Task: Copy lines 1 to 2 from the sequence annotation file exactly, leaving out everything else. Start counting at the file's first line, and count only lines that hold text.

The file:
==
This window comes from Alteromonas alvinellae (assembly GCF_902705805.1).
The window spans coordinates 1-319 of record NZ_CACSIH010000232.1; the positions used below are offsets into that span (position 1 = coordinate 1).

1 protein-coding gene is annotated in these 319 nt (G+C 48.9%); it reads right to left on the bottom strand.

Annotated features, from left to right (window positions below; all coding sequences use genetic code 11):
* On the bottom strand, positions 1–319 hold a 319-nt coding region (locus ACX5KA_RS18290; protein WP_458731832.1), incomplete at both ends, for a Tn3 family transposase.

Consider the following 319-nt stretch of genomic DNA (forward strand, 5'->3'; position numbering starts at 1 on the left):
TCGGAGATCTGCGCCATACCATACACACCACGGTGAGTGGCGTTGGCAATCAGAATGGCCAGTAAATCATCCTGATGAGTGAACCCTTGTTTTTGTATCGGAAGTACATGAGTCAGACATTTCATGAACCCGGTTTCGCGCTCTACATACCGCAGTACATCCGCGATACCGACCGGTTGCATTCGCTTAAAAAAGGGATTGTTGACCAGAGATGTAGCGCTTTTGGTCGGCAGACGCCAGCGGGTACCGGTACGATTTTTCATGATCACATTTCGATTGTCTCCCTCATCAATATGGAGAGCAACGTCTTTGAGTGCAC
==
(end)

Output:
This window comes from Alteromonas alvinellae (assembly GCF_902705805.1).
The window spans coordinates 1-319 of record NZ_CACSIH010000232.1; the positions used below are offsets into that span (position 1 = coordinate 1).